1:15 PM-3:15 PM on Sept. 5, 2014
Location: Marcus Nanotechnology Building 1116-1118
Title: Time-Optimal Sampling-Based Motion Planning for Manipulators with Acceleration Limits
Dr. Henrik Christensen (Advisor), School of Interactive Computing, Georgia Tech
Dr. Andrea Thomaz, School of Interactive Computing, Georgia Tech
Dr. Karen Liu, School of Interactive Computing, Georgia Tech
Dr. Magnus Egerstedt, School of Electrical and Computer Engineering, Georgia Tech
Dr. Steven LaValle, Department of Computer Science, University of Illinois at Urbana-Champaign
Robot actuators have physical limitations in how fast they can change their velocity. The more accurately planning algorithms consider these limitations, the better the robot is able to perform.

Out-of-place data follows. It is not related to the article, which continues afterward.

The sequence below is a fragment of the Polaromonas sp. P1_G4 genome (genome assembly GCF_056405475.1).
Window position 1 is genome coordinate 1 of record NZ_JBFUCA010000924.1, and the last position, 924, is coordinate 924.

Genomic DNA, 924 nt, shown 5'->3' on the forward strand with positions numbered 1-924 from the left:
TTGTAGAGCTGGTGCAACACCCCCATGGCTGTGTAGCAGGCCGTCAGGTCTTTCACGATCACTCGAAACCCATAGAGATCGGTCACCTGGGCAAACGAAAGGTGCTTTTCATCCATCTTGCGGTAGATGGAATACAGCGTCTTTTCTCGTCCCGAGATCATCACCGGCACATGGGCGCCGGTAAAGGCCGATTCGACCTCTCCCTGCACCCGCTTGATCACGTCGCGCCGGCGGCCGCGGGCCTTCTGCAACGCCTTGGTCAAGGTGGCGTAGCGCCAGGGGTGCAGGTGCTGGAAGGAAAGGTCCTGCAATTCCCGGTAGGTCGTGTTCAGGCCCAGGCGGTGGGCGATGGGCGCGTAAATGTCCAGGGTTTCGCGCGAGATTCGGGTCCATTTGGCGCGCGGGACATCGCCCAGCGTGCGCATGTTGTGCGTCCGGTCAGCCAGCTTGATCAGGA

Sampling-based algorithms have been successful in geometric domains, which ignore actuator limitations. They are simple, parameter-free, probabilistically complete and fast. Even though some algorithms like RRTs were specifically designed for kinodynamic problems that take actuator limitations into account, they are less efficient in these domains or are, as we show, not probabilistically complete.
A common approach to this problem is to decompose it, first planning a geometric path and then time-parameterizing it such that actuator constraints are satisfied. We improve the reliability of the latter step. The decomposition approach can neither deal with non-zero start or goal velocities nor provides an optimal solution.
We demonstrate that sampling-based algorithms can be extended to consider actuator limitations in the form of acceleration limits while retaining the same advantageous properties as in geometric domains. We present a probabilistically complete algorithm that can deal with nonzero start or goal velocities by combining a steering method with an RRT algorithm. We propose to extend this work to yield an asymptotically optimal algorithm.